Zen den is a big deal. On a Monday evening when it isn't even open for dining, a manager escorts groups of people through the passageway into the dimly lit room generously draped in gauzy curtains. "This was AquaKnox?" asks one zen den tourist in amazement.
It's hard to believe this den of kitschy amusement used to be the imaginative seafood emporium that suffocated from its own upscale marine obscurity. But this is what it has become, a sort of parody on the mass merchant who force fits discordant pieces of Asian culture into marketing machinery in hope of generating a concept that instinctively winks at its own cleverness. On the far end of the room is an altarlike structure supporting a massive bust of Buddha. Surrounding this sculpture are candles of various sizes shimmering in the dimness. Along the sides of the room sit large oval tables turbocharged with lazy Susans and tucked into cubicles created by "sheer-curtain pagoda enclosures."
The center of the dining room is matted with a 24-foot grass-green shag carpet. The rest of the space is populated with birch floor lamps, hanging-pendant lanterns and bamboo this and thats. And here's the crowning doozy: Zen den contains a dining cell called the opium den temple of love. This small room has low-slung tables with low seating, ottomans upholstered in retro jungle camouflage and pillows lining the walls. A rack for shoes is perched on one of the three steps leading up this slightly raised dining amusement. Now maybe it is just me, but it seems just a little odd that a space called "zen den," named for a Japanese spiritual practice, would vigorously drum about such things as lazy Susans and opium den temples of love (opium dens being an often tragic result of the British-controlled opium trade with China).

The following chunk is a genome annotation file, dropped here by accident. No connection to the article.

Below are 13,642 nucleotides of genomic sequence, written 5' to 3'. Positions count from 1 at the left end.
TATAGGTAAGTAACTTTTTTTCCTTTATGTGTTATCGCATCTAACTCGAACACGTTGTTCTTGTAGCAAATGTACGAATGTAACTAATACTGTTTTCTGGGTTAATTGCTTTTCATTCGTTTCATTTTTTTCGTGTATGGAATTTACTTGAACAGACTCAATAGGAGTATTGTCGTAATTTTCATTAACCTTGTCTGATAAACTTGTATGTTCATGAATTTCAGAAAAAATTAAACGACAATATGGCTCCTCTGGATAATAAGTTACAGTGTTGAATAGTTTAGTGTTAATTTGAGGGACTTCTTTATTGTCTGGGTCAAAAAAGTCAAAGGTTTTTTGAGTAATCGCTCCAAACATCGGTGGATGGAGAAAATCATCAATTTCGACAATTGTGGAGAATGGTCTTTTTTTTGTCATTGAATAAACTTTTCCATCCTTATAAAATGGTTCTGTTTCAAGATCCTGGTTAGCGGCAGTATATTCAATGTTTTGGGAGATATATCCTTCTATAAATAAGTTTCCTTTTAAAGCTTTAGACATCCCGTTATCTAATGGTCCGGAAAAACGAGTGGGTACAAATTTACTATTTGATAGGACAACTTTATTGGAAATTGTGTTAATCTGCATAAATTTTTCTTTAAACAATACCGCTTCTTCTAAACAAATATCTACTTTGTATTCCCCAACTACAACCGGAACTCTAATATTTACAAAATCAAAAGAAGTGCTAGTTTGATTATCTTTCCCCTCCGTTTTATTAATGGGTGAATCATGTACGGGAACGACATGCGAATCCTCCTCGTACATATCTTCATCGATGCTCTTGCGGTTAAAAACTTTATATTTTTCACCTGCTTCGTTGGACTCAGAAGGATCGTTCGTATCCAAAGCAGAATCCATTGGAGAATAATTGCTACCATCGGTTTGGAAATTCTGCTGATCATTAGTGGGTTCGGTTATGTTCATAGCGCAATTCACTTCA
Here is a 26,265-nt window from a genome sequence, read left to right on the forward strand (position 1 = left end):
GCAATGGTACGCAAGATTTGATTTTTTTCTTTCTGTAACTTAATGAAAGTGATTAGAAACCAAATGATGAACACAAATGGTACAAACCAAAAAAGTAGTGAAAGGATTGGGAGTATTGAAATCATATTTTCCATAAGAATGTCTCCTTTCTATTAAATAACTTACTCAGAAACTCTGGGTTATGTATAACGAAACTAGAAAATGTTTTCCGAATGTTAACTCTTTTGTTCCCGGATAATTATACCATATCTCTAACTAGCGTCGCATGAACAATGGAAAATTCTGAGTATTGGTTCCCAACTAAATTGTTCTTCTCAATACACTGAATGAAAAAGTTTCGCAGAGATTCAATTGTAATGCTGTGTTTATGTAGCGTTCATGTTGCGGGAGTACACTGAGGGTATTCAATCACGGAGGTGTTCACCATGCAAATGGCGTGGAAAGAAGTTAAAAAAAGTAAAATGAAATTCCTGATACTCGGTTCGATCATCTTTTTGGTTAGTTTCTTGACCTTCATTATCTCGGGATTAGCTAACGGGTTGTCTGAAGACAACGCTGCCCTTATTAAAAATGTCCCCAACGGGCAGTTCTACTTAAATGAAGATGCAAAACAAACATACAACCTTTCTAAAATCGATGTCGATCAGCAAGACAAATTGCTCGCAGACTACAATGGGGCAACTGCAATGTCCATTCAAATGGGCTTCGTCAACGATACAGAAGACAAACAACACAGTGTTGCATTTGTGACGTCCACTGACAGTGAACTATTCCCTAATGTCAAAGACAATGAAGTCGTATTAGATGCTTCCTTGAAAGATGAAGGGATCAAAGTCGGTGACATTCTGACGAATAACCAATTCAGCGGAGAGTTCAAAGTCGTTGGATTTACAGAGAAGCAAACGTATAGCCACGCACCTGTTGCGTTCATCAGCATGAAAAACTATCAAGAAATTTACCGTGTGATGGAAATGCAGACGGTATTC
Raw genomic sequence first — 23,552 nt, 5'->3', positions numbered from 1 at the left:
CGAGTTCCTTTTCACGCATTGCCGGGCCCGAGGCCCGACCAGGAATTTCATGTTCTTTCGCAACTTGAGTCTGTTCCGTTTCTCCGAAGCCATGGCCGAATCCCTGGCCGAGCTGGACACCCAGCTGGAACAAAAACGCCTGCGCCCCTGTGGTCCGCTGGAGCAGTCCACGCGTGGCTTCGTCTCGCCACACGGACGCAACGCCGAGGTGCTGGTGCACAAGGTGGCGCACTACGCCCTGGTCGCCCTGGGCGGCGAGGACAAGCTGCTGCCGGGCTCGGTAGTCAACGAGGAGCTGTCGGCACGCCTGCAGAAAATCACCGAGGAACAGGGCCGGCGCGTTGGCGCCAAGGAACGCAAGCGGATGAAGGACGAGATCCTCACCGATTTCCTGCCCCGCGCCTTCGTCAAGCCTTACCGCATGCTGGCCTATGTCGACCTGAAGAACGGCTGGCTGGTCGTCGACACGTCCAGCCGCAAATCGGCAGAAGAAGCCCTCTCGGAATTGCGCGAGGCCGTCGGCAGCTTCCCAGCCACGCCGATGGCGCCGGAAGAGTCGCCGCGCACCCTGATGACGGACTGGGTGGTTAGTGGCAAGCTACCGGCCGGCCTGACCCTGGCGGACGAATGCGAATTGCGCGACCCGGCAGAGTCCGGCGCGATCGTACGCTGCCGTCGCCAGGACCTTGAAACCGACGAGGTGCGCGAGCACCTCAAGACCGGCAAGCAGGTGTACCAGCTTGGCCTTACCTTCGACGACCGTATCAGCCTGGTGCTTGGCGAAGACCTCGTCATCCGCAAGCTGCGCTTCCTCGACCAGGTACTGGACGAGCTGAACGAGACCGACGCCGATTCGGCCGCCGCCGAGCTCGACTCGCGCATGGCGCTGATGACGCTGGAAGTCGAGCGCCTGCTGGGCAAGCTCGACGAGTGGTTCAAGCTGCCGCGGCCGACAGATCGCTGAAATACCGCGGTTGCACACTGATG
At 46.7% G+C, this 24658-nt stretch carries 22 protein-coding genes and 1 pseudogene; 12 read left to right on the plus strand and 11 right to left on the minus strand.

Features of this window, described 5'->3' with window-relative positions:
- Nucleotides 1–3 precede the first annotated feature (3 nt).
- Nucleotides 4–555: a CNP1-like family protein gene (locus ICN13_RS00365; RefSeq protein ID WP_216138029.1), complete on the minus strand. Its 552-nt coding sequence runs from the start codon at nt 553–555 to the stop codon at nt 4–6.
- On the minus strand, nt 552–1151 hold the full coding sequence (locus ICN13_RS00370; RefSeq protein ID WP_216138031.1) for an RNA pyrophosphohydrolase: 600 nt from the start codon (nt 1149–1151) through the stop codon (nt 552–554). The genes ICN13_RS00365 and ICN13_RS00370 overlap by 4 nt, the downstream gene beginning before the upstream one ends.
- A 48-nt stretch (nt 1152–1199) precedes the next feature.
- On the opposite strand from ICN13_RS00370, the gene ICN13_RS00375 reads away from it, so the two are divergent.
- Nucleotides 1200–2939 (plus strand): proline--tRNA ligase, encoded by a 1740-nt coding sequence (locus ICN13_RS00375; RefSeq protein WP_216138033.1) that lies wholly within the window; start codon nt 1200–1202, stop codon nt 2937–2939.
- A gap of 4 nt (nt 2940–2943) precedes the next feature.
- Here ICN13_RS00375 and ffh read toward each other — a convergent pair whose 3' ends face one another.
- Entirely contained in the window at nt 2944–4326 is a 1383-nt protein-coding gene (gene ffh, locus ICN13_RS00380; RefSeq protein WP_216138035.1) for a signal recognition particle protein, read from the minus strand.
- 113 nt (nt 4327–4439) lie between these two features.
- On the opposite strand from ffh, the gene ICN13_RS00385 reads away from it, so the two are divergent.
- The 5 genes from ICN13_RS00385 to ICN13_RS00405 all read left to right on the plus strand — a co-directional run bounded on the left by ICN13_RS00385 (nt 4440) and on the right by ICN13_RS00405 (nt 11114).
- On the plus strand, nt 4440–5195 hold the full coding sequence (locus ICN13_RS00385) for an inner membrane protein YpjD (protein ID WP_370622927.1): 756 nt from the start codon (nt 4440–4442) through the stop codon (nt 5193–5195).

This is the sort of indiscriminate cultural crossbreeding that can give you a headache, and that's not all the static present here. Pithy sayings are everywhere: on the menu, on the walls, the T-shirts of the bus crew. Sayings like "lazy boy eats with a spoon" and "one in the world, one with everything" or the ubiquitous "eat rice." The music fluctuates from '70s funk to light techno club to sultry contemporary. In the bar, called Fishbowl, it's bamboo rec-room camp and loud drinks with parasols, sort of an urban penal colony for heedless Trader Vic-tims.